There were three 'heats' (a set of cars grouped together) - and I was in Heat 2. Heat 1 was for the senior/experienced drivers called the Top Guns. When I said I was a novice at the sign up booth, I was told I could ride along with one of the senior drivers during their run to get a feel of the track. I was introduced to Ben, a senior driver in a 2002 Subaru Impreza. It had the same engine size as my Civic Si, but was turbo charged and so had about 30HP more in power. I knew we would be going fast, but I have never been in a car that is being raced before and was surprised by how much you can get thrown about. Ben pushed hard and I tried to see what I needed to do by looking at the cones. I mostly knew what he was looking for but sometimes I was totally lost about where we were headed. It is very easy for the track that you had been till now following closely suddenly turn into a sea of red cones that made no sense.

Ben took me around a couple of times more and his time was about 52 seconds which I thought was pretty good because he hit maybe one cone and even after accounting for my newbie impressionability, I knew he was going quite fast and I told him that it would take me quite some time to drive like that. I mean I like driving fast - no, I haven't gotten any speeding tickets (well other than one, but it doesn't count as I wasn't trying to speed) - but I LOVE being at the beginning at the red lights and to pull away from all the others by getting to the speed limit (+ 10KMPH) as fast as I can. I like my Civic Si - it is the poor man's sports car, but it is peppy, easy to handle, and though I have to put in premium gas, it beats all other cars in its class for mileage. It has exactly the right balance that I look for in a car - 200HP is enough to be thrilling, and you don't have to keep looking at the gas level when you are having fun revving it around. But you can't really let yourself go on the streets, and executing that left turn by just catching that yellow light and almost clipping the median to be perfectly in the innermost lane only gives you so much joy. So this is where I could go fast and see if I slid out of control, where I could brake as hard as I could and see when my tires gave out, to keep pushing turn after turn. So there was a lot of nervous excitement.

My first run was with an instructor on board who after each run (there were four in the morning session) gave me pointers about what I was doing wrong. I was not braking hard enough before turns and was coasting instead, and so I wasn't going fast enough where I could. I had to look at more cones ahead than just the immediate one. I shouldn't forget to turn on the wiper because of the big puddle in the beginning that blinded you even with them turned on. I shouldn't accelerate until a bit later in one of the longer turns. She definitely helped quite a bit but when she said that I could kick her out if I felt like it after 2 runs, I did so nicely because her helping was making me not learn. I did one more run and brought my time down to 59 seconds.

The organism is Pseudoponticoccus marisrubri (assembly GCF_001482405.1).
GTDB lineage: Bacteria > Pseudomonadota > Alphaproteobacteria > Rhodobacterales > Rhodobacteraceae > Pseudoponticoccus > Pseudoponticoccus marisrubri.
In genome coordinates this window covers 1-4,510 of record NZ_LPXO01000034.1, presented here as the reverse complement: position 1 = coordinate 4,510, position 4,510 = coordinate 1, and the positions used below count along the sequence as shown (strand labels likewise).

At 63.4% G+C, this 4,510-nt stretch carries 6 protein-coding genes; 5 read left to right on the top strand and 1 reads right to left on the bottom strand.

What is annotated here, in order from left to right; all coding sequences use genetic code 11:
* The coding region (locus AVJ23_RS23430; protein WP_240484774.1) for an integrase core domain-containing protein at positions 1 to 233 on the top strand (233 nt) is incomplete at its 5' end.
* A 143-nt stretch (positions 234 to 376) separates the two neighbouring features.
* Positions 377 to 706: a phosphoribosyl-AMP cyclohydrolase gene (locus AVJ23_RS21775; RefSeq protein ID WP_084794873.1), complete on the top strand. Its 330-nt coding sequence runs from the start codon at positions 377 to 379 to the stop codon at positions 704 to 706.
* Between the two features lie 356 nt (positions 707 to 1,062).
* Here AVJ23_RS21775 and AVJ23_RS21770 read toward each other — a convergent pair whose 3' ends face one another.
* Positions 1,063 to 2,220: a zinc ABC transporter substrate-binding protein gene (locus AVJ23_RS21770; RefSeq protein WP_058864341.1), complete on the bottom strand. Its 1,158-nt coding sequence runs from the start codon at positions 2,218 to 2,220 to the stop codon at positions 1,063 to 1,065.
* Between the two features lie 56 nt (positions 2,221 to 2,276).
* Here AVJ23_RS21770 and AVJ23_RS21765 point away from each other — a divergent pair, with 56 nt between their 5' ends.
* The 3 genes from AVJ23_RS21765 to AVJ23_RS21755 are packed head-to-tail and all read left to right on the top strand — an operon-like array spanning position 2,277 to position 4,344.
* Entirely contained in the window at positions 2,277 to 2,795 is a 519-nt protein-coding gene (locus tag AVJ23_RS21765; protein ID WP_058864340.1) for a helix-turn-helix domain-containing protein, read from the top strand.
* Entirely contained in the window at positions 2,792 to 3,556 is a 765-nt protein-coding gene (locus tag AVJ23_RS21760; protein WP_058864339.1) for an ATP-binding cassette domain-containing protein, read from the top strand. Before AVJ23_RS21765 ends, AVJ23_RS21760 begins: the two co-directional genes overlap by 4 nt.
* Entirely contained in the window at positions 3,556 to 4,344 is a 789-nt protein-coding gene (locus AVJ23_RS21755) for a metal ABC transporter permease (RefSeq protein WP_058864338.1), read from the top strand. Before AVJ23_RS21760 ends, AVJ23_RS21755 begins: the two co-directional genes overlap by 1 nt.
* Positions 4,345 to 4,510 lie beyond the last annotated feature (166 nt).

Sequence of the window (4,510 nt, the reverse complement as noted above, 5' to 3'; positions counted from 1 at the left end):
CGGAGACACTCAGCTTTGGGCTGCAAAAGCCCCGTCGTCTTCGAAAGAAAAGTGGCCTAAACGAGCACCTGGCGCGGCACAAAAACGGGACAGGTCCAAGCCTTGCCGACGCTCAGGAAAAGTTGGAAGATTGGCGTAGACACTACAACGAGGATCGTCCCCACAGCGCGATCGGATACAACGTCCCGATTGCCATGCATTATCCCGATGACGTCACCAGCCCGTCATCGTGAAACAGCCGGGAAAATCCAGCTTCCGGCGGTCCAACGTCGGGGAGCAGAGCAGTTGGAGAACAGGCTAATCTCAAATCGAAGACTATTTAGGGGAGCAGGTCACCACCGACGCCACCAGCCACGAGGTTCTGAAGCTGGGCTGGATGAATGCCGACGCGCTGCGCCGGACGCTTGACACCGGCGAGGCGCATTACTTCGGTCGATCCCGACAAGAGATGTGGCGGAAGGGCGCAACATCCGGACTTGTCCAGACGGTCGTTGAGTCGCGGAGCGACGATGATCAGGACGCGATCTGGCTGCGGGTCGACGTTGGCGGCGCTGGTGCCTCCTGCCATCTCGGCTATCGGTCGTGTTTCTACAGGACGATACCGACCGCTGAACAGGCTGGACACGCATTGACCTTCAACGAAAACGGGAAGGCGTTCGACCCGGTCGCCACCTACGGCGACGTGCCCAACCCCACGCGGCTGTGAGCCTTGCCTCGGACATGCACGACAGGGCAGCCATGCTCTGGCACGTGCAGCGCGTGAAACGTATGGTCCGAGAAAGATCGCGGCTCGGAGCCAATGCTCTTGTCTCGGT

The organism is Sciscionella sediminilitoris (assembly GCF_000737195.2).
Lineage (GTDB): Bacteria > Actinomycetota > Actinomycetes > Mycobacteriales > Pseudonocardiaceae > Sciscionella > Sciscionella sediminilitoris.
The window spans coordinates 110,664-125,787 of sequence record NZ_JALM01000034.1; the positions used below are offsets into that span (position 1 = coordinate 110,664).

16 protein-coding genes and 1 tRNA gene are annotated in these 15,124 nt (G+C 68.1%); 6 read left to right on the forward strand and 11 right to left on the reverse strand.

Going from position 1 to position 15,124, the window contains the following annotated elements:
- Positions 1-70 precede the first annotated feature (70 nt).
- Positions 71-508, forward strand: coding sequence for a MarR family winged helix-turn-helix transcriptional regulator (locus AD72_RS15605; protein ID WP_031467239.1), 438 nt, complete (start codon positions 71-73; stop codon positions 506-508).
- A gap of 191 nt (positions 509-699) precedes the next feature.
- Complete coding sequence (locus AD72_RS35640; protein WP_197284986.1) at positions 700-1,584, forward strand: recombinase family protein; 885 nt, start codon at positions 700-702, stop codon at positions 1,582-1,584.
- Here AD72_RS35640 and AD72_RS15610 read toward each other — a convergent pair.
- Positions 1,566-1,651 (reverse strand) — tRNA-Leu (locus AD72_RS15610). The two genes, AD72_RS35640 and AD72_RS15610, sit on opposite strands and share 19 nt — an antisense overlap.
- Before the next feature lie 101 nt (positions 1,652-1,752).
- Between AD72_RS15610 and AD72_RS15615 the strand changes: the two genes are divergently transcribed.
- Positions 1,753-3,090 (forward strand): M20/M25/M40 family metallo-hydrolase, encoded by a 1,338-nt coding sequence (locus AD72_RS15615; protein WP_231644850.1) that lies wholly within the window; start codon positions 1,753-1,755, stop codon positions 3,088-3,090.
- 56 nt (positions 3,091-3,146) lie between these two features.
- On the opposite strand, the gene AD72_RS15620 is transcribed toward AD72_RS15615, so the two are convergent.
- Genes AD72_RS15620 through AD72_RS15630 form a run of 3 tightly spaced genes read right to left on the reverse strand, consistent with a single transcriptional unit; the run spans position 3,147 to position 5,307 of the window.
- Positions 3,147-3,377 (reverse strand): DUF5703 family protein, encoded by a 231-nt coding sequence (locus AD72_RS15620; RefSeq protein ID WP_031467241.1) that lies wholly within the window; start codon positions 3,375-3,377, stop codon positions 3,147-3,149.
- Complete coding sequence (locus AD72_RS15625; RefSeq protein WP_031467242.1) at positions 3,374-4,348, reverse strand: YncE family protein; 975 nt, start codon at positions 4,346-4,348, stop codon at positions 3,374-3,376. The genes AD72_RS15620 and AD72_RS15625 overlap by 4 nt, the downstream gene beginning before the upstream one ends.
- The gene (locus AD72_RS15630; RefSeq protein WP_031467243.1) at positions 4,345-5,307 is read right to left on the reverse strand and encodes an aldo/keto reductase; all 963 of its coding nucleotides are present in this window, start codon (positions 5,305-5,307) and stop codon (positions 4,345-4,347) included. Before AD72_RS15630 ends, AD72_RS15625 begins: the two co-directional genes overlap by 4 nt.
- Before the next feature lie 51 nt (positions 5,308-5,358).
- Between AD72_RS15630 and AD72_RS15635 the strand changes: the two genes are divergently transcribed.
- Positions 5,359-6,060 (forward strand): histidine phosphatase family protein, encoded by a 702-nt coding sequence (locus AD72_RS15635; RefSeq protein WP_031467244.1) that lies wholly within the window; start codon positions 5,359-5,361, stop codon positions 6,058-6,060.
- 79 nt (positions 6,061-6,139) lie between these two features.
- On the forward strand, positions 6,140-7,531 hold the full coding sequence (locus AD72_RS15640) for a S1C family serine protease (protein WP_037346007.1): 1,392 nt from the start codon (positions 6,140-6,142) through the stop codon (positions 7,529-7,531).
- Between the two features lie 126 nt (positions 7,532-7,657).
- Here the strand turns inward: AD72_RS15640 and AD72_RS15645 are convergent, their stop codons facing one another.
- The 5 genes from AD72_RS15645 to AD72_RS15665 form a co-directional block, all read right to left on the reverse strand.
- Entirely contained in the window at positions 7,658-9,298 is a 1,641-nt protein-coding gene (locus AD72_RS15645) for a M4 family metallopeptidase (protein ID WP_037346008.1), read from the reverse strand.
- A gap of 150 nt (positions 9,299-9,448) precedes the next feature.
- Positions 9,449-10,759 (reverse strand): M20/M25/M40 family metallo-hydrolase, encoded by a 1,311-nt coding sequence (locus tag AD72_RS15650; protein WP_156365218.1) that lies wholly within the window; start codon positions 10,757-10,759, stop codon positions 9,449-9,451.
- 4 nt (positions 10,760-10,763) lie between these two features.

Then it was my turn to help on the track - those cones get a lot of abuse and somebody had to bring them back to their places when a car knocked them over (or sometimes took one with them). I was very thankful for my bicycle rain pants which I had put on as an afterthought, my thick fleece jacket under my rain jacket, and especially for my gloves that just happened to be kept inside my motorcycle helmet. It was very cold with the snow+rain and the wind but I was well dressed and it was fun watching the various cars making mistakes and beautiful smooth turns through the wet track. I really do like the Scion FRS. It has the same power as my Civic Si but one of the two at the event was driven by a much better driver than me and it was a pleasure watching it do the track and hearing its engine howl.

The second session had me improve my lap time to 57 seconds and I later found that that was pretty good. Out of the 70 cars that did get ranked, I ranked 43rd in the top times, 27 in the indexed times and 4th among the novices and so feel pretty good. I beat Porsches and BMW M3s in actual non-indexed times, but also got beaten by cars in the same class as me. Yes, this is definitely something I will try again soon.

Pictures and videos from the event

Thanks to The UBC Sports Car Club for organizing this.


The prose is like the drive! Smooth at the same time gives the twists and turns you go through while driving.
Mamtha said…
Great writing koranga. Enjoyed every bit of it.:-)
geronimo said…
Thank you valippi! :)